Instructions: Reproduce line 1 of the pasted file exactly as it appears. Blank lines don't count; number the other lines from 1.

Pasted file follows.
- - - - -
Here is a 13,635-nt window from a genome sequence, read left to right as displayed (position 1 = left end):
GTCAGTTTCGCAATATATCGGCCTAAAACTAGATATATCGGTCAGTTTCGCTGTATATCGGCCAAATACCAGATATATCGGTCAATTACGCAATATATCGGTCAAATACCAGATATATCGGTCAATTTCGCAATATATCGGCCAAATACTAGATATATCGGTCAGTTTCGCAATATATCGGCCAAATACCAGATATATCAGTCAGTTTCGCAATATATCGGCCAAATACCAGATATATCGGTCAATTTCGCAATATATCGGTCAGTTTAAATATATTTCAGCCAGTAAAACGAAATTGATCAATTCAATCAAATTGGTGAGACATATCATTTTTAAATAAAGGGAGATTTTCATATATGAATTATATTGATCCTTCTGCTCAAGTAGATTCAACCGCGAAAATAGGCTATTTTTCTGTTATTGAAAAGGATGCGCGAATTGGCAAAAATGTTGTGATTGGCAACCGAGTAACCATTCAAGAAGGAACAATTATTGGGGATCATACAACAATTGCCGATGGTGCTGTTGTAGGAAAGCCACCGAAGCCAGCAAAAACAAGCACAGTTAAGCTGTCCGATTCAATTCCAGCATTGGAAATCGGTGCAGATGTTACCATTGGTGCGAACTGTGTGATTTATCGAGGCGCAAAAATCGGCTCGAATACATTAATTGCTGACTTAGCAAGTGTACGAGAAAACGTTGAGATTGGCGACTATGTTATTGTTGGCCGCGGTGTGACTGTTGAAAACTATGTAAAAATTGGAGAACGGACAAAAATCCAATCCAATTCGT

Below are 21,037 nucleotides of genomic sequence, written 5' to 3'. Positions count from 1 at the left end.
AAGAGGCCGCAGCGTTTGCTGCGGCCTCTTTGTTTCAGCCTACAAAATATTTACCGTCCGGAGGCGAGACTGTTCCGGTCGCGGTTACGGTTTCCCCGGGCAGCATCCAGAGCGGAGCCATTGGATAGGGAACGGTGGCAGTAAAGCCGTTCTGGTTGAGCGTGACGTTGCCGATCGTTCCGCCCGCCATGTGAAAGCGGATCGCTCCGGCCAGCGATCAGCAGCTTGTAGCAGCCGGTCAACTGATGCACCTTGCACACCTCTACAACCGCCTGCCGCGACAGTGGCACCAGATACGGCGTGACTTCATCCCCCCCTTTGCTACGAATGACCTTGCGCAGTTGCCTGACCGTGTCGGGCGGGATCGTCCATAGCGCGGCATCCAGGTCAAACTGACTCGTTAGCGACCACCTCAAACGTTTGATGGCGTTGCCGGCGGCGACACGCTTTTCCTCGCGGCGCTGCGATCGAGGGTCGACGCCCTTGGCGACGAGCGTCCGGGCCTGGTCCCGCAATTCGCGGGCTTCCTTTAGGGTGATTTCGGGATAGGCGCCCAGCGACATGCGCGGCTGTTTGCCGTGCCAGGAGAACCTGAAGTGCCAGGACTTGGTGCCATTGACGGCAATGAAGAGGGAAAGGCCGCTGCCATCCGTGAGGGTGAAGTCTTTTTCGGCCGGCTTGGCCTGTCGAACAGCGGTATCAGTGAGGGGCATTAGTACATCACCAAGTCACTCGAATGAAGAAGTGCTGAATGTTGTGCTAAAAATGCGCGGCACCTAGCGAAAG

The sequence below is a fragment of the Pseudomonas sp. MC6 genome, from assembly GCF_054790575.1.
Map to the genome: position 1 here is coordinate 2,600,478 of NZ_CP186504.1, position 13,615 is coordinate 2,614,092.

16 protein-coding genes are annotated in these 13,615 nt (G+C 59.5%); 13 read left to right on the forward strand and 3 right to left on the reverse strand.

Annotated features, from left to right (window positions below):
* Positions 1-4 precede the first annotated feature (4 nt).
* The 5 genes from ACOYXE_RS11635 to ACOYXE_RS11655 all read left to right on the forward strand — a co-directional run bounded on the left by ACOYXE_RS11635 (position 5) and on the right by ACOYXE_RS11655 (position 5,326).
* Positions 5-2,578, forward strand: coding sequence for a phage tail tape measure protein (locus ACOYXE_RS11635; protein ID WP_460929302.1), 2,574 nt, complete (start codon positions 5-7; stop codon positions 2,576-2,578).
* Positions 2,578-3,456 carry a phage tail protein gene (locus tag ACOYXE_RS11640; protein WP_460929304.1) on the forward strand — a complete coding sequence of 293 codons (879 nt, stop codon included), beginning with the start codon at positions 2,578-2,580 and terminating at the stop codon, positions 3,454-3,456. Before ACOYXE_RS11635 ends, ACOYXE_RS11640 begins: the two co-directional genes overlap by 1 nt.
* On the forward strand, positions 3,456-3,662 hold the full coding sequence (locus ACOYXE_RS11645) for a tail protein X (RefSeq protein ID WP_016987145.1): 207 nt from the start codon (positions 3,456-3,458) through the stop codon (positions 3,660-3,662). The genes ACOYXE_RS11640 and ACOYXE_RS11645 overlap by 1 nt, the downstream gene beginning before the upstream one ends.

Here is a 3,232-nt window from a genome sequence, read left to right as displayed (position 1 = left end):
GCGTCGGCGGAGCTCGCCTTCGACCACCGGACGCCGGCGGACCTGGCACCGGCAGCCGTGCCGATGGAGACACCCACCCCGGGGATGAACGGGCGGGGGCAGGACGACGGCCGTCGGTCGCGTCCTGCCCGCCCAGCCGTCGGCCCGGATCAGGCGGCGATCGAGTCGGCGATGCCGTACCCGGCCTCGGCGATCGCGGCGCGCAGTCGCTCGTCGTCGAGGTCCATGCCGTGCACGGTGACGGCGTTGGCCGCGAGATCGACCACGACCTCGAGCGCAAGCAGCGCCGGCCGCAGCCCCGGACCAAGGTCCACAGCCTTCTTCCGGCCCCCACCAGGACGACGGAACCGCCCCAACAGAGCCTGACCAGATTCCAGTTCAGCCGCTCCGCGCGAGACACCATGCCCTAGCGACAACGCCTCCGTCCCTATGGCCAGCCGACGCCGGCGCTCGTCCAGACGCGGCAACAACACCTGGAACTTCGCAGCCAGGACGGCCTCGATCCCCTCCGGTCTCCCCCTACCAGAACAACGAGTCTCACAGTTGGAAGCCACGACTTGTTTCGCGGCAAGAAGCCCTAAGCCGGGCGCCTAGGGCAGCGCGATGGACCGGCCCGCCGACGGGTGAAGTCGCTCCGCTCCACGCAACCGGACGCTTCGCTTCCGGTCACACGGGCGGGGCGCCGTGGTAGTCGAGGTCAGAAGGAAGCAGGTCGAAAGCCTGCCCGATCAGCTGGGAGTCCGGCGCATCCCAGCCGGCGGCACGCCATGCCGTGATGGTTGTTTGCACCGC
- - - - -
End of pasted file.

Here is a 13,635-nt window from a genome sequence, read left to right as displayed (position 1 = left end):